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Tanzania tech startup fights fake drugs through new online platform

Frank Arabi (left) explaining step by step on how to procure pharmaceutical products on PharmLinks. Photo credit: Goodhope Amani, used with permission.

The problem of fake drugs is a nightmare that affects everyone around the world — including Tanzania. While the government has introduced regulations on medical businesses, there are still loopholes that allow people to sell fake drugs both online and in brick-and-mortar shops due to a lack of verification before drugs enter the market.

Now, an online platform called PharmLinks, founded in Tanzania, wants to stop the crisis of fake drugs. The platform links pharmaceutical suppliers and wholesalers with retailers in Tanzania, to buy quality products from registered pharmacies and also monitor the market.

Frank Arabi, a medical student at Muhimbili University of Health and Allied Sciences, co-founded PharmLinks after he observed a number of challenges faced by the pharmaceutical industry in Tanzania, including the problem of procurement, which creates the perfect conditions for the fake drug business.

Frank Arabi, medical student and co-founder of Pharmlinks. Photo credit: Goodhope Amani, used with permission.

Arabi and his team designed an online system to simplify pharmaceutical procurement and fight fake drugs by closely monitoring companies along the supply chain.

“The website provides a list of various pharmacies, products and prices. It provides business analytics and inventory management also provides a chance for end-users to verify the drugs. So it’s a complex system with a range of solutions,” said Arabi in an interview with Global Voices.

Launched in 2018 and still in the pilot phase, 35 pharmacists can now freely log onto the website and search medical products they want in their shops. The system directs them to wholesalers suppliers and stores vetted for safety and lists their prices for each product. The buyer can then choose the products and pay for them online, and soon after, products are delivered.

Encountering fake drugs

Venance Majula, a Dar dweller, remembers the day her sister nearly used fake medicine after buying it at a pharmacy in Dar es Salaam,  Tanzania. Luckily, a family member who had prior knowledge about medicine realized the drug was fake when he checked the serial numbers and ingredients.

“Most of us, we don’t know what is really original and what is not, I think those who are responsible, maybe pharmacists, should provide education on what to consider when buying or using particular medicine,” said Majula.

The World Health Organization says around 100,000 deaths in Africa yearly are linked to fake and substandard drugs and the number is increasing.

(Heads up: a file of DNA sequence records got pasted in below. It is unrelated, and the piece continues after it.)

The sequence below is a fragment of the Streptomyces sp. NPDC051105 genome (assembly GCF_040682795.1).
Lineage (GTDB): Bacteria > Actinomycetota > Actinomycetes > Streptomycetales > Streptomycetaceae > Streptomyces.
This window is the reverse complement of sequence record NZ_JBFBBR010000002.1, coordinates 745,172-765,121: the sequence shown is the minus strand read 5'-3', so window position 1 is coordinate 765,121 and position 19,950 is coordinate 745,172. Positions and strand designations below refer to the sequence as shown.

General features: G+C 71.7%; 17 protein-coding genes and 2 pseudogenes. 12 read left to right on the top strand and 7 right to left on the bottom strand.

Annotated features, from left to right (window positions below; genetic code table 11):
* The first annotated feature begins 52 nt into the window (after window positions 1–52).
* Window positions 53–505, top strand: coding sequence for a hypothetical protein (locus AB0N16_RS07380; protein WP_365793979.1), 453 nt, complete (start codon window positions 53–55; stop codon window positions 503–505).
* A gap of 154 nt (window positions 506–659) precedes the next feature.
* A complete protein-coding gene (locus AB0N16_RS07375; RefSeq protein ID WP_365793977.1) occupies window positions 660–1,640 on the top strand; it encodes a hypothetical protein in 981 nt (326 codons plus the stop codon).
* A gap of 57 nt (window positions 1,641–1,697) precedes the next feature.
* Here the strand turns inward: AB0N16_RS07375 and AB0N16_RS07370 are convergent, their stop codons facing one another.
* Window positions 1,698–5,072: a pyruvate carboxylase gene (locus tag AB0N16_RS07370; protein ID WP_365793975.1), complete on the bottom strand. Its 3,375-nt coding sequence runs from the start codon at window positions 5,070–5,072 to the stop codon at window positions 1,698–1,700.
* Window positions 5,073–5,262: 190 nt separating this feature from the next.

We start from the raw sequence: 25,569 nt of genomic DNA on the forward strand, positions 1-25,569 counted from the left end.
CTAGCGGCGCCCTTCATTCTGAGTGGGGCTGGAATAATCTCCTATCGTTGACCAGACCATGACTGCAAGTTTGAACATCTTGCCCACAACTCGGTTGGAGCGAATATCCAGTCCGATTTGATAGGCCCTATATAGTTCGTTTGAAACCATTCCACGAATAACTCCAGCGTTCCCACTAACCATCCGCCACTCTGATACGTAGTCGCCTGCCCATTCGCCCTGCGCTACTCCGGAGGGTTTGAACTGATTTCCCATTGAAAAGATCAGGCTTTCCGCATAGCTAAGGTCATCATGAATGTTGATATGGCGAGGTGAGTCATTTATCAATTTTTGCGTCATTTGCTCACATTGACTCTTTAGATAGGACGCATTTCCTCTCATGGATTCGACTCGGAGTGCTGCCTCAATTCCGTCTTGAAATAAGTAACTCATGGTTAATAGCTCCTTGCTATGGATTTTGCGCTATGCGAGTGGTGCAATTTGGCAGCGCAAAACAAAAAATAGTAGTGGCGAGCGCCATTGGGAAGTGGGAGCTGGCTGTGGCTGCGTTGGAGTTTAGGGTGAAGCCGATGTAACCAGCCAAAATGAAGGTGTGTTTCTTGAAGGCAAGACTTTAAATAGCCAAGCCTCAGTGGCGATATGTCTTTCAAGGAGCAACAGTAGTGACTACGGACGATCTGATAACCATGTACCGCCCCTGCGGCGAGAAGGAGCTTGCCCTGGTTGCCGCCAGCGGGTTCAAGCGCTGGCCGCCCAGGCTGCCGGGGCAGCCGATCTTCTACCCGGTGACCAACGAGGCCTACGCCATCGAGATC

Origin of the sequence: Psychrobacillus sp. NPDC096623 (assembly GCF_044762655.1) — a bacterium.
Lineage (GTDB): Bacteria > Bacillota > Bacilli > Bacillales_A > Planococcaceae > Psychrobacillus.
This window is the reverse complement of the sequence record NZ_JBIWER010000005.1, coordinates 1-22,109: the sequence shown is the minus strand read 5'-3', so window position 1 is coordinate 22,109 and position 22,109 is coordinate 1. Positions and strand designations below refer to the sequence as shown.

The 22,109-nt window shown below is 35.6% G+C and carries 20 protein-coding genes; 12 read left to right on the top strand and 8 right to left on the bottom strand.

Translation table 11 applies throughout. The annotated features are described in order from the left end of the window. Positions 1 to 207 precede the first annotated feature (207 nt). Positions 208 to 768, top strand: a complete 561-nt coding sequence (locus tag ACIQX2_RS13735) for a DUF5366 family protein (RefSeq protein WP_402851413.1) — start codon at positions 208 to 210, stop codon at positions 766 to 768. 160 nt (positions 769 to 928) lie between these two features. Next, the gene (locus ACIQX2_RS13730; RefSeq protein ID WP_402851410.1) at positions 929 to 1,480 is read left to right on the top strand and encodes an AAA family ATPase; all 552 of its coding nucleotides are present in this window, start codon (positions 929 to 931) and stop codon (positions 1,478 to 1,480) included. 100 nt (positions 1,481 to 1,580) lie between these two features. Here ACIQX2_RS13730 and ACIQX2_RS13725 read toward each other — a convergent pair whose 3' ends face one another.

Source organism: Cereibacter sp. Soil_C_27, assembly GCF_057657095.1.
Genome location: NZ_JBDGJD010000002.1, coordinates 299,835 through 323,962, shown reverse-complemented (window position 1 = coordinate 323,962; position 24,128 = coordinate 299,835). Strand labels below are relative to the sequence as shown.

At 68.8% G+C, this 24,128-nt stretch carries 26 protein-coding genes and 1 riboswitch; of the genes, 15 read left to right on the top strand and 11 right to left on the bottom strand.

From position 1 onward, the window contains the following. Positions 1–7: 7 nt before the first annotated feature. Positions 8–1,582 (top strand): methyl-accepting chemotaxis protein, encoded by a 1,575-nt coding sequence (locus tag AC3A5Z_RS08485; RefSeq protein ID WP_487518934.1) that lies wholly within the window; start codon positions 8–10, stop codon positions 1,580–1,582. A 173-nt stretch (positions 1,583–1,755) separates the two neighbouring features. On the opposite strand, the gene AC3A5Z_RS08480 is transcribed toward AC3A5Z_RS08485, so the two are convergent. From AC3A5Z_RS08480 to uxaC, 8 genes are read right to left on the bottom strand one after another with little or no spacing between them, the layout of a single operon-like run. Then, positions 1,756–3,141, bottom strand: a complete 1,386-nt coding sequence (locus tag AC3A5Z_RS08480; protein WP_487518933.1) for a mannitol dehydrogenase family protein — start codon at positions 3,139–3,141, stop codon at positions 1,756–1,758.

Arabi believes that the problem of fake drugs is a big business and needs various approaches to fight it. “The global counterfeit drug market is worth around $200 billion annually,” according to WHO, as reported by Reuters.

“I think this problem of counterfeit medicines is very complex and wide, and it requires a multi-dimensional approach and tackling from every angle of the supply chain is just one of them … we believe in the power of digital health toward improving the health of our people,” said Arabi.

In June 2019, the government through Tanzania Medicines and Medical Devices Authority (TMDA) issued a warning about the presence of fake medicine in Tanzania that resembled Gentrisone, a medicinal cream used for bacterial infections. Local media outlet the Daily News revealed that 4,118 tubes were found in six different regions of Tanzania.

Pharmlinks has so far linked with tens of pharmacies in Dar es salaam, Tanzania’s business hub, and hopes to connect to hundreds more in the coming year.

The Tanzanian pharmaceutical market faces several challenges, including a black market which allows people to buy medicines on the streets without a required prescription from the physician.

On Tandale Street, 3 kilometers from Dar’s city center, Hawa Alex Dagaa, who owns a pharmacy, admits that some people buy pharmaceutical products from people who have no license to sell drugs, just because they sell the products at a lower price.

“Some people are buying pharmaceutical products from people who are trading it around because it's cheap, but sometimes it’s difficult to guarantee its authenticity.”

Hawa Alex Dagaa at her pharmacy in Tandale, Dar es salaam, happy after she was introduced to an online system that helps to procure quality drugs. Photo credit: Goodhope Amani, used with permission.

Dagaa believes that the new online system will not only save time otherwise used to find shops that sell medicine at affordable prices, but it will also help track the pharmaceutical products distributed in the market, reducing the chances of purchasing fake drugs.

“Because of traffic jams, it takes a long time to go to find … medical products for my pharmacy in town, but with this system, you can log in, you place your order, you pay and they deliver it,” she added.

Pharmlinks is not the only digital platform that focuses on fighting fake drugs in Africa. In 2018, a Nigeria-based platform, medsaf, was launched to prevent fake drugs from circulating in the West African country, while in Ghana, FarmaTrus was also introduced.

Pharmlinks works closely with the Tanzania Pharmacy Council, which is responsible for registering pharmacies and pharmacists, along with TMDA, to ensure this system is viable.

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